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Mexico 2018-06-19T15:17:08+00:00

Mérida, the vibrant capital of the Mexican state of Yucatán, has a rich Mayan and colonial heritage.

STUDY IN Mérida

Centre-in-Mexico is located in Mérida, Mexico, a vibrant, historic, and beautiful city on the Yucatan Peninsula, cradled between Mayan ruins and the Caribbean coast. Students have two study pathways to choose from. The first is Centre-in-the-Yucatan, and the second is through a small Spanish-immersion program at Marista University.

PROGRAM OPTIONS

female student near a pyramid in the Yucatan

Centre-in-the-Yucatan

  • Each student, as part of the required course, works at a site relevant to the student’s personal and professional interests, such as museums, schools, medical facilities, social organizations, the city government, or a business.
  • All students are placed in homestays in upper-middle class families that have hosted Centre students for many years. Each homestay is handpicked by our on-site coordinator and matches the needs and preferences of students selected for the program.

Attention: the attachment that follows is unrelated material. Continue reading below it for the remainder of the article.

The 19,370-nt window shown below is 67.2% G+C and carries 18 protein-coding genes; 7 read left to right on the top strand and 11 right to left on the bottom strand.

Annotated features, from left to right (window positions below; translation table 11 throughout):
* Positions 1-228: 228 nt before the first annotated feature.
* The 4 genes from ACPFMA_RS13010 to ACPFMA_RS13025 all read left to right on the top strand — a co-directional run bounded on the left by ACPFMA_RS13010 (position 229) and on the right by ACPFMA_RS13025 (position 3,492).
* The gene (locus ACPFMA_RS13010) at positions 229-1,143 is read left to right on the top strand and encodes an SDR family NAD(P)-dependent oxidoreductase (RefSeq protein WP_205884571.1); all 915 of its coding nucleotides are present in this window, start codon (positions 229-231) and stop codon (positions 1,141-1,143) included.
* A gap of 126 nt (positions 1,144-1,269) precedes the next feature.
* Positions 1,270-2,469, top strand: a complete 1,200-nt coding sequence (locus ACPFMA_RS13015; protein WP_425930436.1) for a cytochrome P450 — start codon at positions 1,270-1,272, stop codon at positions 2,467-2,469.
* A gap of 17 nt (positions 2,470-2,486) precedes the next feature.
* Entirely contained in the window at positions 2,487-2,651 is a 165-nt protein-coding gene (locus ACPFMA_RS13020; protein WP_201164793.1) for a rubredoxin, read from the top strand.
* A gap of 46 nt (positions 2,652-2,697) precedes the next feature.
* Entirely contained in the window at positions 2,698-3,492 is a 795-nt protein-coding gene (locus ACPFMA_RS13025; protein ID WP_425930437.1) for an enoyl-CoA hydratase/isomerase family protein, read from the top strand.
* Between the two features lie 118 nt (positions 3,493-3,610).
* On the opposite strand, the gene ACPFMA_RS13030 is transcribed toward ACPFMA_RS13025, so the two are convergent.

• The Centre-planned and paid-for excursions around the Yucatan peninsula are highlights of the program. Recent programs have also spent a week in Cuba, an unforgettable experience in this time of transition for our Caribbean neighbor.
Merida city Town hall of Yucatan in Mexico

Marista University

  • The Universidad Marista de Mérida, with a student population of about 2,225, was founded in 1996 and is part of the Marist brotherhood congregation, a Catholic order founded in 1817 in France.
  • The Marista program is a great option for independent very advanced Spanish speaking students. Spanish comprehension, reading, and writing skills are a must since all courses are taught in Spanish.

More Program Details

Centre-in-the-Yucatan